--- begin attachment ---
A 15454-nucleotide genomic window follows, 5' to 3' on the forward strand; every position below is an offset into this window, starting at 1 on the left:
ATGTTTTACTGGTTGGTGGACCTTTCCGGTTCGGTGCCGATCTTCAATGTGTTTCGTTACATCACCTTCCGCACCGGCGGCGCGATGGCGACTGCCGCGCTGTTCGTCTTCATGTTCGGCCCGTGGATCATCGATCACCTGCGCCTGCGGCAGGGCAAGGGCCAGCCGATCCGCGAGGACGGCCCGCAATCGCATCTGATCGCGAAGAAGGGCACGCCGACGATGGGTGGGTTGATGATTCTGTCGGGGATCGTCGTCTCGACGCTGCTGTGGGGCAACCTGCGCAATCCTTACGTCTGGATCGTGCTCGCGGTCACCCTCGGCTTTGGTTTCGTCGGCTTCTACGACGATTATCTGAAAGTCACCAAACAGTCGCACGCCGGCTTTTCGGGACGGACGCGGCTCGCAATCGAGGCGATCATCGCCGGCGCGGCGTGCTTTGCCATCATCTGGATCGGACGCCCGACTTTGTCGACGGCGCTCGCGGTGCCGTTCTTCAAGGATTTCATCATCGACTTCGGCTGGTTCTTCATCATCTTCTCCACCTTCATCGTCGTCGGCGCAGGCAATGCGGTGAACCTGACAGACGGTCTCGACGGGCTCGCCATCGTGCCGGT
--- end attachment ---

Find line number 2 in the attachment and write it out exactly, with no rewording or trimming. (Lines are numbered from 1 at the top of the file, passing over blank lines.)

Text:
ATGTTTTACTGGTTGGTGGACCTTTCCGGTTCGGTGCCGATCTTCAATGTGTTTCGTTACATCACCTTCCGCACCGGCGGCGCGATGGCGACTGCCGCGCTGTTCGTCTTCATGTTCGGCCCGTGGATCATCGATCACCTGCGCCTGCGGCAGGGCAAGGGCCAGCCGATCCGCGAGGACGGCCCGCAATCGCATCTGATCGCGAAGAAGGGCACGCCGACGATGGGTGGGTTGATGATTCTGTCGGGGATCGTCGTCTCGACGCTGCTGTGGGGCAACCTGCGCAATCCTTACGTCTGGATCGTGCTCGCGGTCACCCTCGGCTTTGGTTTCGTCGGCTTCTACGACGATTATCTGAAAGTCACCAAACAGTCGCACGCCGGCTTTTCGGGACGGACGCGGCTCGCAATCGAGGCGATCATCGCCGGCGCGGCGTGCTTTGCCATCATCTGGATCGGACGCCCGACTTTGTCGACGGCGCTCGCGGTGCCGTTCTTCAAGGATTTCATCATCGACTTCGGCTGGTTCTTCATCATCTTCTCCACCTTCATCGTCGTCGGCGCAGGCAATGCGGTGAACCTGACAGACGGTCTCGACGGGCTCGCCATCGTGCCGGT